@thefreeblackwomenslibrary via Instagram screenshot/Ola Ronke

It’s the weekend, and all I want to do is curl up with a good book and be transported to another realm. Instead, I’m curled up with my laptop this fine Saturday afternoon, editing and writing blogs for The Glow Up.

But there’s definite gratification in writing about an amazing project like the Free Black Women’s Library, a growing collection of books written by black women and collected and curated by artist, librarian and avowed book lover Ola Ronke.

Ronke started the project after becoming involved with the #SayHerName movement in response to a spate of stories about state-sanctioned violence that harmed and killed black women.

“I was kind of like, ‘OK, I want to be a part of something where black women are centered and where black women are the focus. But it’s not tragic, and it’s not pathological, and it doesn’t feel disempowering or discouraging. ... You know, we can talk about us black women as writers and artists and filmmakers and creatives and all these different things,’” Ronke told The Glow Up.

“So, at the same time, we can also have conversations about this violence and about these issues ... but within these conversations will be more of a position of power,” she continued. “We won’t feel victimized or objectified or like a stereotype, but more like witches and healers and conjurers and problem-solvers and scientists and doctors ... just kind of, like, shifting energy around the conversation that takes place where black women are the focus.”

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The result was a mobile library of black female-centric books, where participants are encouraged to give one and take one, all in an effort to advance black female narratives.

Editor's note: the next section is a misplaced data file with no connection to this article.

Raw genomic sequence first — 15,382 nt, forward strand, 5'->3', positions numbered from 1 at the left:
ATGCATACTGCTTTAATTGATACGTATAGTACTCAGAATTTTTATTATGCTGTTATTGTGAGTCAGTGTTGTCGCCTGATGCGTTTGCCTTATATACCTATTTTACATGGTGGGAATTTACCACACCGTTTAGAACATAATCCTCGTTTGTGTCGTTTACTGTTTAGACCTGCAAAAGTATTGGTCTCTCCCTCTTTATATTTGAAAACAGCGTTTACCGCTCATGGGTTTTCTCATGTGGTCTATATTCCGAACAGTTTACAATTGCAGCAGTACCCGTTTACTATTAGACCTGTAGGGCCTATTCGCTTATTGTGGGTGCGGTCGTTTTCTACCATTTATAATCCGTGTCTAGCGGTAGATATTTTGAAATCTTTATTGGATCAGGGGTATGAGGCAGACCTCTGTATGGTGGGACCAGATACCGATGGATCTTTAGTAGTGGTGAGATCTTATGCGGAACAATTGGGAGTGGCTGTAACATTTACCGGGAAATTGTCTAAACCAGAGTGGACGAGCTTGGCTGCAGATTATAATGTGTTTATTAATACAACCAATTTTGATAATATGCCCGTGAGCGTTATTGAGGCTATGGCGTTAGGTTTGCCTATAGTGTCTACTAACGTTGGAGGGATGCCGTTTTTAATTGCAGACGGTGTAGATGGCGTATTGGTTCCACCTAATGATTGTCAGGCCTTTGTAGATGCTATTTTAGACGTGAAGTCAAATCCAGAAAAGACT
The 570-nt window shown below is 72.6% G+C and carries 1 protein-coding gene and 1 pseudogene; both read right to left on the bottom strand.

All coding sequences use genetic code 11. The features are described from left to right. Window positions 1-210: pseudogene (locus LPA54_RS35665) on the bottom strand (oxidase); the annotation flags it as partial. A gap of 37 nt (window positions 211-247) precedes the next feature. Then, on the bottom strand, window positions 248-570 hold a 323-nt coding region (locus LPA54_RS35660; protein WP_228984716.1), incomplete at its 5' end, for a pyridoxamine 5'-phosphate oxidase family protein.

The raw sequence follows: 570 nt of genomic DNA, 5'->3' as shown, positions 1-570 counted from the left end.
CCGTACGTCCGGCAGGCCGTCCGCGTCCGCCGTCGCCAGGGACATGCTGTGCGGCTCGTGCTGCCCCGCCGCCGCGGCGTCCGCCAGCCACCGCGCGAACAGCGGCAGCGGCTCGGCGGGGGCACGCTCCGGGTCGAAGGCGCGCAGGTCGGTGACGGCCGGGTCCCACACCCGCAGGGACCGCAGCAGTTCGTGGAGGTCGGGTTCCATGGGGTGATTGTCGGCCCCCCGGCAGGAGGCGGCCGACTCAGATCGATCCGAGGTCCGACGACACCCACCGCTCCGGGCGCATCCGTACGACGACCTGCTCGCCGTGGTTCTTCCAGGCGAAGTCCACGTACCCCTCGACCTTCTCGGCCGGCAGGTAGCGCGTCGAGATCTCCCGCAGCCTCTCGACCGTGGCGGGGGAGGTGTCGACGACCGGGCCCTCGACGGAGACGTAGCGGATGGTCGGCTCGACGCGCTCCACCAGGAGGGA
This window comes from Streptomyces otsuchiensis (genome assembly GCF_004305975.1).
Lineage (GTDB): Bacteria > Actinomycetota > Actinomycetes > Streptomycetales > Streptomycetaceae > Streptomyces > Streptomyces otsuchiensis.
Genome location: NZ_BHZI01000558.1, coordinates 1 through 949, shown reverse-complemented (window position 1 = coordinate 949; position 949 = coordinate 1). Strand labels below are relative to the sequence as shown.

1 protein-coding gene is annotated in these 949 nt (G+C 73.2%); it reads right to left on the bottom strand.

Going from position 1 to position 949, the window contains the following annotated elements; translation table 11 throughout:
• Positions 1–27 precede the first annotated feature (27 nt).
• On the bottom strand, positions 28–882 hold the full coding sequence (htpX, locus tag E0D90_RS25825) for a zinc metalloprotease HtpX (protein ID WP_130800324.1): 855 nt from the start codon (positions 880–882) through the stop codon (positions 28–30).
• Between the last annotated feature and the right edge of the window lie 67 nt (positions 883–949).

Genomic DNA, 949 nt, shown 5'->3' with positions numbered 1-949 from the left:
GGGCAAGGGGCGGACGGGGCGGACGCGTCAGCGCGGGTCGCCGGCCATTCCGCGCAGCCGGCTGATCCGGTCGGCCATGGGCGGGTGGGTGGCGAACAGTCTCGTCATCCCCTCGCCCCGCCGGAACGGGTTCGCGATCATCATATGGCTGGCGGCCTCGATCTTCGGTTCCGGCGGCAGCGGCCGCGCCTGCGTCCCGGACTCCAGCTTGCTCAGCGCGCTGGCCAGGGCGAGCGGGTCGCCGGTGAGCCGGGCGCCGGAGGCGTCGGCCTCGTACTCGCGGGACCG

“It was my love of books and my wanting to connect with people around black women, but in a way that felt like a celebration or an honoring or an affirming,” Ronke noted.

Since launching three years ago, the library has grown to approximately 900 books. It was initially primarily based on donations but is now moving into sponsorships and collaborations. It’s even launched a Reading Challenge for 2018 and a reading group, which you can join here:

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This Sunday, Jan. 28, Ronke and the Free Black Women’s Library will help launch MFON: Women Photographers of the African Diaspora, a crowdfunded photography book celebrating various iterations of black womanhood. The project clearly reflects the mission Ronke has begun with her library.

“We are celebrating the release of the gorgeous new photography book MFON: Women Photographers of the African Diaspora,” she says. “This stunning work of art features the work of 118 black women photographers from all over the world. The brilliant women behind this work are Laylah Amatullah Barrayn and Adama Delphine Fawundu, founding co-editors-in-chief, and Crystal Whaley, deputy editor.”

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For Ronke, both the library and events like these are a necessary next step in expanding the exposure and understanding of black womanhood.

“Black women are variable and expansive—and, like, different—and there’s really no way to categorize that. Because under the umbrella of black women, we could have a black trans person, or you could have a black person who wears a weave or locs or has a low cut or is skinny or in a wheelchair, you know? And we also have stay-at-home moms and the Wall Street executive. ... There [are] just so many ways to be a black woman.”

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She adds, “So, that was part of it, too: just pushing back against this idea that there’s one type of black woman. We’re not a monolith; we’re just, like, so varied. And we can be whatever it is that we want; and that, in and of itself, is awesome.”

The Glow Up tip: You can support the Free Black Women’s Library by donating to its Crowdrise account below. If you’re in the New York City area this weekend, come celebrate the release of Mfon: Women Photographers of the African Diaspora at a Jan. 28 release event from noon to 5 p.m. at 521 Halsey St., Brooklyn, N.Y.